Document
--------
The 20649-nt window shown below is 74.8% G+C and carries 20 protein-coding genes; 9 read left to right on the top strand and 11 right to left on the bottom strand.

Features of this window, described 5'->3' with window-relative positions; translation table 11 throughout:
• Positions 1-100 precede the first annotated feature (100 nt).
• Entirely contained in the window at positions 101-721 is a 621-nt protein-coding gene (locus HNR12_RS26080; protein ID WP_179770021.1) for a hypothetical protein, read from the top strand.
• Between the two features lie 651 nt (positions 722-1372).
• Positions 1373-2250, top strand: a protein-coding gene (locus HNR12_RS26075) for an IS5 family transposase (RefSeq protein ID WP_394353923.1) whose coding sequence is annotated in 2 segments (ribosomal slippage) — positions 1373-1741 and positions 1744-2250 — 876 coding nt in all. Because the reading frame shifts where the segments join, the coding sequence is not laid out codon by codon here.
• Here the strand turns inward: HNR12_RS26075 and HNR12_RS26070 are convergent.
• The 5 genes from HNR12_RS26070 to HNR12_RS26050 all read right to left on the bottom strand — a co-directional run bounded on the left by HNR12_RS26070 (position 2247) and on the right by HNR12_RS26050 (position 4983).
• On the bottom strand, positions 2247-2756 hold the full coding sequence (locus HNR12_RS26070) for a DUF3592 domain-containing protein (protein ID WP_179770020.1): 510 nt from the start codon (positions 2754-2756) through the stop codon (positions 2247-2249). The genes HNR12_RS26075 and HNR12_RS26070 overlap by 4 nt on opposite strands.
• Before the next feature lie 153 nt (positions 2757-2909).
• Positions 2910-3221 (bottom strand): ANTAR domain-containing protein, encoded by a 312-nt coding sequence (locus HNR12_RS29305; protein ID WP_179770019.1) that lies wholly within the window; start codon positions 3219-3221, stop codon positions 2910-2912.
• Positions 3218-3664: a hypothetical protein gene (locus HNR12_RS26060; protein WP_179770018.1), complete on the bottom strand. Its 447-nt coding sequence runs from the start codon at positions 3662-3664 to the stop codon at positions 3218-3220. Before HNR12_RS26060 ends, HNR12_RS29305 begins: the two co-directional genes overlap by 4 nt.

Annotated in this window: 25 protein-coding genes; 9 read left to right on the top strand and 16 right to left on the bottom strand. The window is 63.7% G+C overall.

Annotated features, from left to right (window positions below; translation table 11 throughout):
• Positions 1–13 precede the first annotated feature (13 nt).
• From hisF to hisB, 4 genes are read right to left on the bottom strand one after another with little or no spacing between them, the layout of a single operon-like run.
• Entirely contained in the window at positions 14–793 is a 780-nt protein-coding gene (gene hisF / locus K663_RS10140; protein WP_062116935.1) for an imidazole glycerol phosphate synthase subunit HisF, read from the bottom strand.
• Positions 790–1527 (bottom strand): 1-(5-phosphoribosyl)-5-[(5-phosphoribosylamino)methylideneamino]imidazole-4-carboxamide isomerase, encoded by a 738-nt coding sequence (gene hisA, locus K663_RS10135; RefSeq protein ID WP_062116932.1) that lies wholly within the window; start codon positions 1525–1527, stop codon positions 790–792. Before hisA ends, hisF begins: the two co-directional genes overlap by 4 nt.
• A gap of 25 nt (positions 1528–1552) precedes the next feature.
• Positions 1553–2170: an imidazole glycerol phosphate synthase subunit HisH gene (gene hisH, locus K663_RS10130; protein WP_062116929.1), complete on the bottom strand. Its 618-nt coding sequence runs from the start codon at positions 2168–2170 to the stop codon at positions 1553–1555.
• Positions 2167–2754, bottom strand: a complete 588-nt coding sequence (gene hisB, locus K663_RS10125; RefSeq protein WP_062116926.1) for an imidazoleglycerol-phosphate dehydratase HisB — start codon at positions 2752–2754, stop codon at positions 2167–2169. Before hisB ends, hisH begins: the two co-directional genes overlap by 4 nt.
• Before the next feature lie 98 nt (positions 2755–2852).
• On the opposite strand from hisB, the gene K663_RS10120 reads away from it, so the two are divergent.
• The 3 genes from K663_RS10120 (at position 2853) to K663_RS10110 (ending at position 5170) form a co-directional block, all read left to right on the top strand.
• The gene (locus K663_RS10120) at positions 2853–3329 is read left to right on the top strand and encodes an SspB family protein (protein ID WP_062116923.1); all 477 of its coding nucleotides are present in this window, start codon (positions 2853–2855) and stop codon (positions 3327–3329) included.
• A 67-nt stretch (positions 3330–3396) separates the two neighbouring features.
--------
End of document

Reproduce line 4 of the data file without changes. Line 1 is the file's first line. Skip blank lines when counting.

• Entirely contained in the window at positions 101-721 is a 621-nt protein-coding gene (locus HNR12_RS26080; protein ID WP_179770021.1) for a hypothetical protein, read from the top strand.